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house Bill H.R. 2333

Should the GAO Study the Workload of Suicide Prevention Coordinators at the VA?

Argument in favor

Veteran suicide is a huge problem in the U.S., with nearly 20 veterans, active duty service members, and members of the reserves committing suicide every day. Studying the work of VA suicide prevention coordinators is an important step towards ensuring that these vital VA personnel have the support and resources they need to help prevent veteran suicides.

Frances's Opinion
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05/20/2019
VETERANS, SPECIALLY COMBAT VETS, COMMIT SUICIDE AT A MUCH HIGHER RATE THAN THE CIVILIAN POPULACE AND NEED ALL THE HELP WE CAN GIVE THEM!
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Argument opposed

Based on this bill’s committee report, it seems clear that the VA already knows how it could better support VA suicide prevention coordinators: it could simply hire more of them to distribute the workload among more staff. It’d be better to reallocate the $1 million that this bill would cost to hiring more VA suicide prevention personnel instead of producing a report that’ll only tell the VA what it already knows.

Mart's Opinion
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05/19/2019
State issues, not a national power under the Constitution
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bill Progress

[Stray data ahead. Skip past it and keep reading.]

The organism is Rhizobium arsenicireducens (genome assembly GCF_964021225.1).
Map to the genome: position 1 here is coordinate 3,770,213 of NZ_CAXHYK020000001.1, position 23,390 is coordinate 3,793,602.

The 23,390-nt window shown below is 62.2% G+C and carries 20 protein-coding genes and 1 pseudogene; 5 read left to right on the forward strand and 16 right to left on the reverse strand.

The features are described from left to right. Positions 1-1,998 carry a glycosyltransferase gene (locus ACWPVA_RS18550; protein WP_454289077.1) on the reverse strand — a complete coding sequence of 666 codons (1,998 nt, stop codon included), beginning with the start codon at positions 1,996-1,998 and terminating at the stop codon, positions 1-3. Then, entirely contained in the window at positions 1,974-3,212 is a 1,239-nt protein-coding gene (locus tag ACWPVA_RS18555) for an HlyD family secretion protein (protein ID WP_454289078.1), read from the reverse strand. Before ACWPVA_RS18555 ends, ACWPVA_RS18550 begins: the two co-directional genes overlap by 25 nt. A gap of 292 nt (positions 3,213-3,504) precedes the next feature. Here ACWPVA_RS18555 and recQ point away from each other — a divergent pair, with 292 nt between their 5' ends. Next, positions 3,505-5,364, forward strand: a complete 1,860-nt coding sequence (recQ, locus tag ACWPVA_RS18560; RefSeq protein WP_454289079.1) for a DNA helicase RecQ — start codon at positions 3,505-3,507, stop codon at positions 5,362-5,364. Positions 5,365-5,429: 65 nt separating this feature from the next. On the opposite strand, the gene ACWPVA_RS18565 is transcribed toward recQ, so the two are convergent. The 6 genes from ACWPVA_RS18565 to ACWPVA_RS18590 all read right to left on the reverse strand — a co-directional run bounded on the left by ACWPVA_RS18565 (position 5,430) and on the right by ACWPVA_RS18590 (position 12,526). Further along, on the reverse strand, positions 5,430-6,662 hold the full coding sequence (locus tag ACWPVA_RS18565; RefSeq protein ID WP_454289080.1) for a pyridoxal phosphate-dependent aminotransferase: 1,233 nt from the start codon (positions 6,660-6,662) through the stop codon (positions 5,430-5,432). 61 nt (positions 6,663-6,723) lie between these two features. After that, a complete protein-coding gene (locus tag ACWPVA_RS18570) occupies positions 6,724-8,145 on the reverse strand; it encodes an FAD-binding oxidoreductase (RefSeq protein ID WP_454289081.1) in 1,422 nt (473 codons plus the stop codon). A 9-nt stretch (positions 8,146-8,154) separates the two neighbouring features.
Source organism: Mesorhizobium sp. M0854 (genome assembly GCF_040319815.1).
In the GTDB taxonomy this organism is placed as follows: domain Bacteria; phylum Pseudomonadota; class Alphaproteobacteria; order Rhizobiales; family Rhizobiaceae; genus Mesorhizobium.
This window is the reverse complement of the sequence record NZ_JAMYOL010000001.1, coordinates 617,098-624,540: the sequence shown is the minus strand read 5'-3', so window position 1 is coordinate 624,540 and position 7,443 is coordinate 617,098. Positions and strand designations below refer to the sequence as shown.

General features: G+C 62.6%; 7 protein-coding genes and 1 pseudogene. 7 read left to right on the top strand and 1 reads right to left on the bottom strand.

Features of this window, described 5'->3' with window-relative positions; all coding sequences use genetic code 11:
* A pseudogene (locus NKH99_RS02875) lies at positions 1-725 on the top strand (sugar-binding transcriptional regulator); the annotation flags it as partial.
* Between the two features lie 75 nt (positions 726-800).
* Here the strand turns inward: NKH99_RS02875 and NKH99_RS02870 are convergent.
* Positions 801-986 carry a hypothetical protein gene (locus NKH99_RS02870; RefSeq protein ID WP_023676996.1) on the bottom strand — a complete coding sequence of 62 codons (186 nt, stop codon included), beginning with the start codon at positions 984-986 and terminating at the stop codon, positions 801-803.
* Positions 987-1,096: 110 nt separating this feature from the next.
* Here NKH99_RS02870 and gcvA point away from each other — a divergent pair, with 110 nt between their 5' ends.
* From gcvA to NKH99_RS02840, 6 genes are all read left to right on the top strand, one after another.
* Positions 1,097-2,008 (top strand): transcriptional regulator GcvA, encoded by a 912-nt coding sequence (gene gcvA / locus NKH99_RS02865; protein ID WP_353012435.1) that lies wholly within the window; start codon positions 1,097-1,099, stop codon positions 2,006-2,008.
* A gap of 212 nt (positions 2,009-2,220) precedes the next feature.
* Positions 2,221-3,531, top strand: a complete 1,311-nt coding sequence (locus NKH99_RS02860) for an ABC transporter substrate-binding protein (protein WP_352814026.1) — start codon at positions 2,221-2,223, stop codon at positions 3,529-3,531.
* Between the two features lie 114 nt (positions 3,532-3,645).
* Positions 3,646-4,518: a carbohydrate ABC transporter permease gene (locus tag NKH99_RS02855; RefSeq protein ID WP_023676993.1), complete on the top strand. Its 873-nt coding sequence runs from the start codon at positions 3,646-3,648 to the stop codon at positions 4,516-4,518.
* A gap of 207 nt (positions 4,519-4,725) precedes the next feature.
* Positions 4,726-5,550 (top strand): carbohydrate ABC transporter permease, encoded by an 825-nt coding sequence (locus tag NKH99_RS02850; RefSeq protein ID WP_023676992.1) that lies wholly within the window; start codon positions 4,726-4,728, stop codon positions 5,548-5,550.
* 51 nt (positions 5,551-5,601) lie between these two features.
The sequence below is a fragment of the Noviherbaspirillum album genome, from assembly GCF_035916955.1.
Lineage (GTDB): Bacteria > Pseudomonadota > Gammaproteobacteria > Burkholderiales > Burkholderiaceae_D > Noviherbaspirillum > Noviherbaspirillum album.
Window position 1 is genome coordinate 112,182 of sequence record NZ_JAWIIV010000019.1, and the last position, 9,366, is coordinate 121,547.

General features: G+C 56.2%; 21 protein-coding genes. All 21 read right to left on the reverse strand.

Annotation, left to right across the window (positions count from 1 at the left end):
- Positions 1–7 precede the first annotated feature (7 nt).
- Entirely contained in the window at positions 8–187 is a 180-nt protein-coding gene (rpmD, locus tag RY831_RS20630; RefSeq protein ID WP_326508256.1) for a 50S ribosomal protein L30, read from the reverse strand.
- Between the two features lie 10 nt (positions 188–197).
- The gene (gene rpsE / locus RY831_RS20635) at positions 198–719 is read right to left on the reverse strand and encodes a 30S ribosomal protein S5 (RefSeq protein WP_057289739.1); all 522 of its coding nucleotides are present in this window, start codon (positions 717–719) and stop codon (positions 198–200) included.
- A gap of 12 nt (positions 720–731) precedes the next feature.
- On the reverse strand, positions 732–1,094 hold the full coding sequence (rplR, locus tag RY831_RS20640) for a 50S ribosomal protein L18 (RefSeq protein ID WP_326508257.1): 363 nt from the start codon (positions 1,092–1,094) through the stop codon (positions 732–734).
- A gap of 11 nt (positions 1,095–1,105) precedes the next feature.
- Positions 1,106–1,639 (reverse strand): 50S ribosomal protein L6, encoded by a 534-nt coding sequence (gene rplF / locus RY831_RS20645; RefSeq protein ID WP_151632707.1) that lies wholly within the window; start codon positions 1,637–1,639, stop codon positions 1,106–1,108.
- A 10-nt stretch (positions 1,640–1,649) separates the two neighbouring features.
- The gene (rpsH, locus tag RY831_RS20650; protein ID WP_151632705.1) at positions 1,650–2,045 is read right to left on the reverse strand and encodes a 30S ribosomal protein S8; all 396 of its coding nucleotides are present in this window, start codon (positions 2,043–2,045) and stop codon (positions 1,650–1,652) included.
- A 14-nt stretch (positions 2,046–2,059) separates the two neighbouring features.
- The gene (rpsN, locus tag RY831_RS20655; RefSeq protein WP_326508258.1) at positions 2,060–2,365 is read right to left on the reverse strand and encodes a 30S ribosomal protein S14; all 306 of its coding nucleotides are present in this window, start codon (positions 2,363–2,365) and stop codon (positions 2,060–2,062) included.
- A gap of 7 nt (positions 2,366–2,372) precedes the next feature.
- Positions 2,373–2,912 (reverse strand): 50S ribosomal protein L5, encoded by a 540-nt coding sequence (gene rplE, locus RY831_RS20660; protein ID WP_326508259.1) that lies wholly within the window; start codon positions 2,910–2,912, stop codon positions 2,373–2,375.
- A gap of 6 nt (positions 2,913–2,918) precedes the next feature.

• Not enacted
    The President has not signed this bill
  • The senate Passed on a voice vote
  • The house Passed on a voice vote
      house Committees
      Economic Opportunity
      Health
      Committee on Veterans' Affairs
    IntroducedApril 18th, 2019

What is House Bill H.R. 2333?

This bill — the Support for Suicide Prevention Coordinators Act — would require the Government Accountability Office (GAO) to report on the responsibilities, workload, training, and vacancy rates of suicide prevention coordinators at the Department of Veterans Affairs. This report would include a determine of the extent to which the use and staffing of suicide prevention coordinators varies between VA facilities and the extent to which the VA Secretary provides oversight of suicide prevention coordinators. It would also identify where the gaps in care delivery are, particularly for clinicians, social workers, and suicide prevention coordinators working on the front lines of veteran suicide prevention.

The report would be due to the Veterans’ Affairs Committees in both the House and Senate no more than a year after this bill’s enactment.

Impact

Veterans; veteran suicides; veteran suicide prevention; VA; VA suicide prevention coordinators; and the GAO.

Cost of House Bill H.R. 2333

$1.00 Million
The CBO estimates that the report this bill requires would cost about $1 million over the 2020-2024 period.

More Information

In-DepthSponsoring Rep. Anthony Brindisi (D-NY) introduced this bill to ensure that VA suicide prevention coordinators get the tools and resources they need to give veterans access to critical mental health resources to prevent veteran suicide. After this bill unanimously passed the House Veterans’ Affairs Committee, Rep. Brindisi said

“One veteran life lost to suicide is one too many. Our bill is an important step in ensuring the VA has the tools and resources it needs to provide veterans with life-saving mental health resources. I am thankful that the House Veterans’ Affairs Committee has made this a top priority, and I encourage House leadership to act quickly to bring our bill to the floor.”

After this bill passed the House by voice vote, Rep. Brindisi added